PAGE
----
Mieko Kamiya

From Wikipedia, the free encyclopedia
Jump to: navigation, search
Mieko Kamiya
Born Mieko Maeda (前田 美恵子?)
(1914-01-12)12 January 1914
Okayama, Japan
Died 22 October 1979(1979-10-22) (aged 65)
Occupation psychiatrist, author and translator
Nationality Japan
Spouse Noburo Kamiya (神谷 宣郎?)
Children Two sons; Ritsu Kamiya (神谷 律?) and Toru Kamiya (神谷 徹'?)
Relatives Tamon Maeda (前田 多門?) (father), Fusako Maeda (mother), Yoichi Maeda (前田 陽一?) (brother) and Masaru Ibuka (brother in law)

Mieko Kamiya (神谷 美恵子 Kamiya Mieko?, January 12, 1914 – October 22, 1979) was a Japanese psychiatrist who treated leprosy patients at Nagashima Aiseien Sanatorium. She was known for the translation of books on philosophy. She worked as a medical doctor in the Department of Psychiatry at Tokyo University following World War II. She was said to have greatly helped the Ministry of Education and the General Headquarters, where Supreme Commander of the Allied Powers stayed, in her role as an English-speaking secretary, and served as an adviser to Empress Michiko. She wrote many books as a highly educated, multi-lingual person; one of her books, titled On the Meaning of Life (Ikigai Ni Tsuite in Japanese), based on her experiences with leprosy patients, attracted many readers.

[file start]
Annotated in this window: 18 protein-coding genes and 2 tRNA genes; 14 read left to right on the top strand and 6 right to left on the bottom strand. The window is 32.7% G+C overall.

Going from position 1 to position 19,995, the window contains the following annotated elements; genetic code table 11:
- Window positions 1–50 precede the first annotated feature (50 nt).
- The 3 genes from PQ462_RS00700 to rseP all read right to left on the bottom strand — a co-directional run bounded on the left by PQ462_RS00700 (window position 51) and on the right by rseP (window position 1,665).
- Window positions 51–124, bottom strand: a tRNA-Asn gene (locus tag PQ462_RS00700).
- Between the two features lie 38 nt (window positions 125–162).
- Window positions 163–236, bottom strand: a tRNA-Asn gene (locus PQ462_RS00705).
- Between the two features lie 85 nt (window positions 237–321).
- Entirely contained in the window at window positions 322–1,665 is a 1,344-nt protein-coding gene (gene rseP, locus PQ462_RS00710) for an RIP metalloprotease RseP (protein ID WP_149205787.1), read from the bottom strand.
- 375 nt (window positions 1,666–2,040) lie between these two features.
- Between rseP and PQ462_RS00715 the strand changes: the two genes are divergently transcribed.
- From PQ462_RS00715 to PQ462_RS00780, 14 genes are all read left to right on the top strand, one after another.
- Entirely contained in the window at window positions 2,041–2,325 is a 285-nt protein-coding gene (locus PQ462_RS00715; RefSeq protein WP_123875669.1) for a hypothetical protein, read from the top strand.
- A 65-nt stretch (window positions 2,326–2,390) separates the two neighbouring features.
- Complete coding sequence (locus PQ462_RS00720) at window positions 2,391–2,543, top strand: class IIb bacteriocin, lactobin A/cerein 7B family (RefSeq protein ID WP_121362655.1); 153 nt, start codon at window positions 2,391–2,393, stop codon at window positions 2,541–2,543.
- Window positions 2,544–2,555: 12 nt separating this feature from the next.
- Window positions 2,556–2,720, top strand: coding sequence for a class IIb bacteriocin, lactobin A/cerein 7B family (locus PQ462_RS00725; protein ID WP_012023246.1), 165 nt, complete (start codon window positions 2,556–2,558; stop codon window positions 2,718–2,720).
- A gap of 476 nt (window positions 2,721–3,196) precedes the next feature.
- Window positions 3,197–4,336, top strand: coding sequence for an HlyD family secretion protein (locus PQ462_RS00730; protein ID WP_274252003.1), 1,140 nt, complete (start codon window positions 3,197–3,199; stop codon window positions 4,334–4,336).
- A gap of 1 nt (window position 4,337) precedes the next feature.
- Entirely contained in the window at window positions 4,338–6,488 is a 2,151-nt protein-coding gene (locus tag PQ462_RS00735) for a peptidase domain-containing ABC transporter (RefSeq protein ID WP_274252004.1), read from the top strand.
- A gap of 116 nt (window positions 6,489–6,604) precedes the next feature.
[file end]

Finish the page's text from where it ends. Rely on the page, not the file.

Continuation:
She was born as the second child and the first daughter of five children of Tamon Maeda and Fusako Maeda. Tamon, a son of Osaka merchant, became a bureaucrat of Interior Ministry after his hard study. He was a Christian and learned Christianity under Kanzo Uchimura.

Fusako, a daughter of raw silk trader in Gunma, received scholarship for five-year-study at girls' high school of Friends School (Japan) in Tokyo, that was established by Religious Society of Friends (Quaker), Fusako had English and Christian education there. Fusako was introduced Tamon from Inazo Nitobe and was married with Tamon in 1910.[1]